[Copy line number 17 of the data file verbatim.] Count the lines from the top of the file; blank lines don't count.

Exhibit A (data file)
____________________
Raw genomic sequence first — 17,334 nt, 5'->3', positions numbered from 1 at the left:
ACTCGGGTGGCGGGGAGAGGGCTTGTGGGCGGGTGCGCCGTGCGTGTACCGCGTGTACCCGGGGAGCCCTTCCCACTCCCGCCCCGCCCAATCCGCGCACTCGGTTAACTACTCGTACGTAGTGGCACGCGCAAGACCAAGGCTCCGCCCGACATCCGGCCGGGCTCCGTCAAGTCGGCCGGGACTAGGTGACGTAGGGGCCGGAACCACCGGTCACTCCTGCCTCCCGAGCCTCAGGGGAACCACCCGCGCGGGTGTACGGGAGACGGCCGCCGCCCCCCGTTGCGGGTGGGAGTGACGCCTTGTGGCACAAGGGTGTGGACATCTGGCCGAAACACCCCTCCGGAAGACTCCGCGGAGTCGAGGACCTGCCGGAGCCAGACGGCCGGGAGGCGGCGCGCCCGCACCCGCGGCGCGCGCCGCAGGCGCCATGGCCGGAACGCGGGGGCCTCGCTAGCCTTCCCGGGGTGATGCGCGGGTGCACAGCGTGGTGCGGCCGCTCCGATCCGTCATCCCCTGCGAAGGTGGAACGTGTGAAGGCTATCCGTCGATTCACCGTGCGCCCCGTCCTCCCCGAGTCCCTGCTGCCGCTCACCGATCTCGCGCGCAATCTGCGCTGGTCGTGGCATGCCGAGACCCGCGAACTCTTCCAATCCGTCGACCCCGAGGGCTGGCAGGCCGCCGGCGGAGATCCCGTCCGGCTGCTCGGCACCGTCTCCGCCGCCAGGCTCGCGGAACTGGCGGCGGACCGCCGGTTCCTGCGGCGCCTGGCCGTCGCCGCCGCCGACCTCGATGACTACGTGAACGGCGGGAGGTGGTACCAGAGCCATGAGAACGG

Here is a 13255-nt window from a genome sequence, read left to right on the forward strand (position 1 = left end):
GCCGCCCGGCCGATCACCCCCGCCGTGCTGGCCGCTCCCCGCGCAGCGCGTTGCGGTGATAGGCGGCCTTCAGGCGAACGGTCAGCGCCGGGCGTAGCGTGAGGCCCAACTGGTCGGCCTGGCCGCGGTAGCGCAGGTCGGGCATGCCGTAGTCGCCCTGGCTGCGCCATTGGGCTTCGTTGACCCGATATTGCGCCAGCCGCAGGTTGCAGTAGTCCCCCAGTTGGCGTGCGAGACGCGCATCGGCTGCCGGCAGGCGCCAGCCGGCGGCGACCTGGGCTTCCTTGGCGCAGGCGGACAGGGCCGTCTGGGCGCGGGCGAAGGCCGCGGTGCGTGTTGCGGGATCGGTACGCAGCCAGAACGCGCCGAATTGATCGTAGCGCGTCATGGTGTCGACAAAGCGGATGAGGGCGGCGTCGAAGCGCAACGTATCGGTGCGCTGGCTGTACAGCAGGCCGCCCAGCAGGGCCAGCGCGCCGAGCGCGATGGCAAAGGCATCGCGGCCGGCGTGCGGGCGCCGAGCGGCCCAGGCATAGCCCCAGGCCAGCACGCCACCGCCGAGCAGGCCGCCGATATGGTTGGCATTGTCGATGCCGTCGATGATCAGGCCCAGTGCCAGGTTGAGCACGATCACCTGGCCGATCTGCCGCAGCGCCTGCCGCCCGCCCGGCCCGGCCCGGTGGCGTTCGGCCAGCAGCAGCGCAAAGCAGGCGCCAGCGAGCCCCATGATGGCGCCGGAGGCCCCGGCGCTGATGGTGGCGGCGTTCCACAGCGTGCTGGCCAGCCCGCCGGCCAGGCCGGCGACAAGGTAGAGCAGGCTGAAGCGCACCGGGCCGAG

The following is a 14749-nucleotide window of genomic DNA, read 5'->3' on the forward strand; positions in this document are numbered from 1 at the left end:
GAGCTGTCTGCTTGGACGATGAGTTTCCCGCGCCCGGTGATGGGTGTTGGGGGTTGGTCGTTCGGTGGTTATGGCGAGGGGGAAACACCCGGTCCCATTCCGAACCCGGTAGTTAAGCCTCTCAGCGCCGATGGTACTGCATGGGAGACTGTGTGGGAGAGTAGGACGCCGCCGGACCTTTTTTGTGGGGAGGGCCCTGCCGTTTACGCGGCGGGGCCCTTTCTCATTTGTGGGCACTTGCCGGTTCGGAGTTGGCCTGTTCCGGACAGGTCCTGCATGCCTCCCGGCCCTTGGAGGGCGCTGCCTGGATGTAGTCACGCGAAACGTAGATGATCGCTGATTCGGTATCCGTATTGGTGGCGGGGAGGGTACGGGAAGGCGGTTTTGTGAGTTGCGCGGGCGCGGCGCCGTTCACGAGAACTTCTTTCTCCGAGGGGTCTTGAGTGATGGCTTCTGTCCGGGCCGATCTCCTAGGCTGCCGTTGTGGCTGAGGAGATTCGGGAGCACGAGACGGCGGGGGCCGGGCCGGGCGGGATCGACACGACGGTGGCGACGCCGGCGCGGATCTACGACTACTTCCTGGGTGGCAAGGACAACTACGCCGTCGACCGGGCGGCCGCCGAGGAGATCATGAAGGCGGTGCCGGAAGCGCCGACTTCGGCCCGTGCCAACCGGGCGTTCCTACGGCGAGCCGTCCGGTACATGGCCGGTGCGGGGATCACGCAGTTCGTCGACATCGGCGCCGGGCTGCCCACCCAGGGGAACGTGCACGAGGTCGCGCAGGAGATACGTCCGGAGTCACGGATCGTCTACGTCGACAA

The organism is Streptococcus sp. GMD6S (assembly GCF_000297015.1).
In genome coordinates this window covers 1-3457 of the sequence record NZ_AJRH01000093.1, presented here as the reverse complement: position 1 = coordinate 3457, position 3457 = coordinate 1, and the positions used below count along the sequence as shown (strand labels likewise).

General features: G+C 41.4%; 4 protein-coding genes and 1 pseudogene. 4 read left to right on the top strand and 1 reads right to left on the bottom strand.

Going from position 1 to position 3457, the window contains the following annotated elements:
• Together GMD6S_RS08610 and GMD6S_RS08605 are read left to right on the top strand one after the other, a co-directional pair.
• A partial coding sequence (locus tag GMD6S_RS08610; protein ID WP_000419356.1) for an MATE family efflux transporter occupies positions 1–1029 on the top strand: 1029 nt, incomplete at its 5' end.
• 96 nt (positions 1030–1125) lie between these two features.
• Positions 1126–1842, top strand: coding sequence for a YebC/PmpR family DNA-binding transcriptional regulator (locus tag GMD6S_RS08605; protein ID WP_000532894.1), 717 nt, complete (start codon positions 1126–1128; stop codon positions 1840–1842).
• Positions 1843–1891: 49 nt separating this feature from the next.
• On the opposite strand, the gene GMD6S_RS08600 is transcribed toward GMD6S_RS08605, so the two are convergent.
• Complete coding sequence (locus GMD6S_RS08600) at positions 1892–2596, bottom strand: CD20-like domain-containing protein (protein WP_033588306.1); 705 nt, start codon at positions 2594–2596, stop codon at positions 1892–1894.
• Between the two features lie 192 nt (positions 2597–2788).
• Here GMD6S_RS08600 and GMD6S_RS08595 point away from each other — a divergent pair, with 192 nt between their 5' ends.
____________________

• Complete coding sequence (locus GMD6S_RS08600) at positions 1892–2596, bottom strand: CD20-like domain-containing protein (protein WP_033588306.1); 705 nt, start codon at positions 2594–2596, stop codon at positions 1892–1894.